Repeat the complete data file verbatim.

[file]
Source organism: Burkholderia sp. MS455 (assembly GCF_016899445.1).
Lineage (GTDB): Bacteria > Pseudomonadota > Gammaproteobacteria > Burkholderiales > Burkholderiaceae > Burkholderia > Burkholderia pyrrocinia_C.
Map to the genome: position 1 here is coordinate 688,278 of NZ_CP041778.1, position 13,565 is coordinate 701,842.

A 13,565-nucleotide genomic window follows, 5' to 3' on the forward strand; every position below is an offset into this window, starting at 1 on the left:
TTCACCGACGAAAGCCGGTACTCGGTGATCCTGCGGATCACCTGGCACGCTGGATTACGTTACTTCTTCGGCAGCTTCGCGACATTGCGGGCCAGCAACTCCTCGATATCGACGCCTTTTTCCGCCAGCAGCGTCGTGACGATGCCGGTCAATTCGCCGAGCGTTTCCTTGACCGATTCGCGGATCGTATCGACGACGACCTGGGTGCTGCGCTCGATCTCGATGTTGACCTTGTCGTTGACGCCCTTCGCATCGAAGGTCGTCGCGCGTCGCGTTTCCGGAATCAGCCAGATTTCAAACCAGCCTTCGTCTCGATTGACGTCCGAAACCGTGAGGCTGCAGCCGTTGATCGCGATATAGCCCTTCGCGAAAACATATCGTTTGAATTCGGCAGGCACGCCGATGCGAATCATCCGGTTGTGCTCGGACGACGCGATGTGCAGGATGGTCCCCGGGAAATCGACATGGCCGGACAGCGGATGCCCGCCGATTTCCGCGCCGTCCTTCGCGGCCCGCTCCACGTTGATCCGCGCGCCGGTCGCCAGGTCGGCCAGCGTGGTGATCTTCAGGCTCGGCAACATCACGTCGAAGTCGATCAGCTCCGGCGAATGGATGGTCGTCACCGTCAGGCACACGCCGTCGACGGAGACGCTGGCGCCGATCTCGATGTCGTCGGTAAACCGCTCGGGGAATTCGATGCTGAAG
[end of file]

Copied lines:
Source organism: Burkholderia sp. MS455 (assembly GCF_016899445.1).
Lineage (GTDB): Bacteria > Pseudomonadota > Gammaproteobacteria > Burkholderiales > Burkholderiaceae > Burkholderia > Burkholderia pyrrocinia_C.
Map to the genome: position 1 here is coordinate 688,278 of NZ_CP041778.1, position 13,565 is coordinate 701,842.

A 13,565-nucleotide genomic window follows, 5' to 3' on the forward strand; every position below is an offset into this window, starting at 1 on the left:
TTCACCGACGAAAGCCGGTACTCGGTGATCCTGCGGATCACCTGGCACGCTGGATTACGTTACTTCTTCGGCAGCTTCGCGACATTGCGGGCCAGCAACTCCTCGATATCGACGCCTTTTTCCGCCAGCAGCGTCGTGACGATGCCGGTCAATTCGCCGAGCGTTTCCTTGACCGATTCGCGGATCGTATCGACGACGACCTGGGTGCTGCGCTCGATCTCGATGTTGACCTTGTCGTTGACGCCCTTCGCATCGAAGGTCGTCGCGCGTCGCGTTTCCGGAATCAGCCAGATTTCAAACCAGCCTTCGTCTCGATTGACGTCCGAAACCGTGAGGCTGCAGCCGTTGATCGCGATATAGCCCTTCGCGAAAACATATCGTTTGAATTCGGCAGGCACGCCGATGCGAATCATCCGGTTGTGCTCGGACGACGCGATGTGCAGGATGGTCCCCGGGAAATCGACATGGCCGGACAGCGGATGCCCGCCGATTTCCGCGCCGTCCTTCGCGGCCCGCTCCACGTTGATCCGCGCGCCGGTCGCCAGGTCGGCCAGCGTGGTGATCTTCAGGCTCGGCAACATCACGTCGAAGTCGATCAGCTCCGGCGAATGGATGGTCGTCACCGTCAGGCACACGCCGTCGACGGAGACGCTGGCGCCGATCTCGATGTCGTCGGTAAACCGCTCGGGGAATTCGATGCTGAAG